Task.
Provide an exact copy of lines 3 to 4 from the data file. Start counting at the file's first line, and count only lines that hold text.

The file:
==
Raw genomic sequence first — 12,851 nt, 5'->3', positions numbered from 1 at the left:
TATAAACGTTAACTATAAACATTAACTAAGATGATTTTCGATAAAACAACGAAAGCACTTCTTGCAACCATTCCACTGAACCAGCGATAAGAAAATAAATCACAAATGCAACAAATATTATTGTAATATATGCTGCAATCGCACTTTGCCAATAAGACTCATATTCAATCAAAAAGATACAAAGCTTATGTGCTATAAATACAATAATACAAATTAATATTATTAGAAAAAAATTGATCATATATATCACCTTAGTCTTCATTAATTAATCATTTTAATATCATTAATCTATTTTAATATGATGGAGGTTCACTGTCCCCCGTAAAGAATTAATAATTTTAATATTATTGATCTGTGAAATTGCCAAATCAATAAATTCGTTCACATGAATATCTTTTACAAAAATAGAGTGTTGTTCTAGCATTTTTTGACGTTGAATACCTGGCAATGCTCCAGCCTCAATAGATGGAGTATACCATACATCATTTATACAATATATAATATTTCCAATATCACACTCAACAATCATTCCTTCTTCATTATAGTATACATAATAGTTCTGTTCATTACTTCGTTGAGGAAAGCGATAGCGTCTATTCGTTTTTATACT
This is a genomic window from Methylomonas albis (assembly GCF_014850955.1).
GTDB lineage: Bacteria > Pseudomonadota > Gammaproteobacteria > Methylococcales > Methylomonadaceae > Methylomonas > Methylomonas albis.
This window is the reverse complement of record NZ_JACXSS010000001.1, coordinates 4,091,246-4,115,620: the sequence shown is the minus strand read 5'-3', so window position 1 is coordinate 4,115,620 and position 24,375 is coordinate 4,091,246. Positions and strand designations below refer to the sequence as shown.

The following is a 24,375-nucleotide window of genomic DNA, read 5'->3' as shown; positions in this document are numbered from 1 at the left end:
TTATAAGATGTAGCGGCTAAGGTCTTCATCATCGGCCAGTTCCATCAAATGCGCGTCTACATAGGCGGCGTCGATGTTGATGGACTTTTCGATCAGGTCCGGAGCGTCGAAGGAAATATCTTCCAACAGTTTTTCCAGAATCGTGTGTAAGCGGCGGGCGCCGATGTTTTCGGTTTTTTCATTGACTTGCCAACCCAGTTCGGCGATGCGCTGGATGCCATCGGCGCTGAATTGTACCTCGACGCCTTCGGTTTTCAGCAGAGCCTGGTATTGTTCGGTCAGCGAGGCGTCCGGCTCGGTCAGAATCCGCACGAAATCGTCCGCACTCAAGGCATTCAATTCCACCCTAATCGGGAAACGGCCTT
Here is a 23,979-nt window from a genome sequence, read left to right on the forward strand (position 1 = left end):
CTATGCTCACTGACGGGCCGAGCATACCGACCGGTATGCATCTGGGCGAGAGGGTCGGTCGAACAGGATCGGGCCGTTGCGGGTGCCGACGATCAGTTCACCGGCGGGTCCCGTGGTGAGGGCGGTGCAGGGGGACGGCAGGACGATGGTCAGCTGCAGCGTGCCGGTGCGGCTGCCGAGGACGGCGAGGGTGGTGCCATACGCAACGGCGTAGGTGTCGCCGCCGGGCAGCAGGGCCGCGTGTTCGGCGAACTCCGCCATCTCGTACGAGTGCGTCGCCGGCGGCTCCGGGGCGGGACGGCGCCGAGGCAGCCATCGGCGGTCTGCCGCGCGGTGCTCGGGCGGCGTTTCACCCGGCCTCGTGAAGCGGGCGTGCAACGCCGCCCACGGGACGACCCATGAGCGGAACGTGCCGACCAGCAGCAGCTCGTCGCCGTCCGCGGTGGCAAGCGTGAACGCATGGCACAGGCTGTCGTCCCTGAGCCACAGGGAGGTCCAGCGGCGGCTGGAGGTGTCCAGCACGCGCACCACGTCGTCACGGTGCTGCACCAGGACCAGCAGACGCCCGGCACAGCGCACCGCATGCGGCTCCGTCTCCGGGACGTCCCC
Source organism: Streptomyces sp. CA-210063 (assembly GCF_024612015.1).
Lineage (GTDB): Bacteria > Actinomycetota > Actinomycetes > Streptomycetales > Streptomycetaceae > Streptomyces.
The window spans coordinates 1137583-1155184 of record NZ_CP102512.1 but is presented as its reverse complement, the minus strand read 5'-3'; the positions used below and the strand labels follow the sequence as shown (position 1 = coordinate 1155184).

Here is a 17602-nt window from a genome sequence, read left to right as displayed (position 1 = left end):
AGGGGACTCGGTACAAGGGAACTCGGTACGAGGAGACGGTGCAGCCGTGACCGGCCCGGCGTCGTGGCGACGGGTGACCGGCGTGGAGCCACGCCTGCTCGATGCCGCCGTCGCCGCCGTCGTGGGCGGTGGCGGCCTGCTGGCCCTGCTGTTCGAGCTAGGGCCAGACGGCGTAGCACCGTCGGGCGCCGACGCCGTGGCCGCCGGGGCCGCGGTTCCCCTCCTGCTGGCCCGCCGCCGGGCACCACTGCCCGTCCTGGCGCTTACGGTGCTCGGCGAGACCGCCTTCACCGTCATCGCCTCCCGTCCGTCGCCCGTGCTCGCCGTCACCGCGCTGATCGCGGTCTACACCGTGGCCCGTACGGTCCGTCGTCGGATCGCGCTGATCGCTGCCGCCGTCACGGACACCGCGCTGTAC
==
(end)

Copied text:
This is a genomic window from Methylomonas albis (assembly GCF_014850955.1).
GTDB lineage: Bacteria > Pseudomonadota > Gammaproteobacteria > Methylococcales > Methylomonadaceae > Methylomonas > Methylomonas albis.